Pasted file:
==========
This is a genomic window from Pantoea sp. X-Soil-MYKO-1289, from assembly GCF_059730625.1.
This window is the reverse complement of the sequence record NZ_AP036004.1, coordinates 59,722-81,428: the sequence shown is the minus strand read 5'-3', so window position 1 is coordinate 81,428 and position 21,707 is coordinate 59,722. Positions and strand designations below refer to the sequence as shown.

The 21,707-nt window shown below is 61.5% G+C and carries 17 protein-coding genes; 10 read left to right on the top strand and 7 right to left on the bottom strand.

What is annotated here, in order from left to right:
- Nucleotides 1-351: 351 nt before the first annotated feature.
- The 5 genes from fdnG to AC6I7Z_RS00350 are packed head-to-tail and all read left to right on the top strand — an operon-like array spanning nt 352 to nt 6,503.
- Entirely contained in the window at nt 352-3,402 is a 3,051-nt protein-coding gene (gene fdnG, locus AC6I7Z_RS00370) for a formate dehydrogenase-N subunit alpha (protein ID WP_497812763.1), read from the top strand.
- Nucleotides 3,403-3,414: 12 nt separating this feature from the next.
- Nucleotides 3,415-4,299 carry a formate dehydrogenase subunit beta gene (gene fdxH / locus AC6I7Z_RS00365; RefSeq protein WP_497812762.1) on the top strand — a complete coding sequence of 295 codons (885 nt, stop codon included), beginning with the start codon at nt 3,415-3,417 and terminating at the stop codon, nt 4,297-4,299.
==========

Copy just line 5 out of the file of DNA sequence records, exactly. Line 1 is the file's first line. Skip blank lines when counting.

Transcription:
- Nucleotides 1-351: 351 nt before the first annotated feature.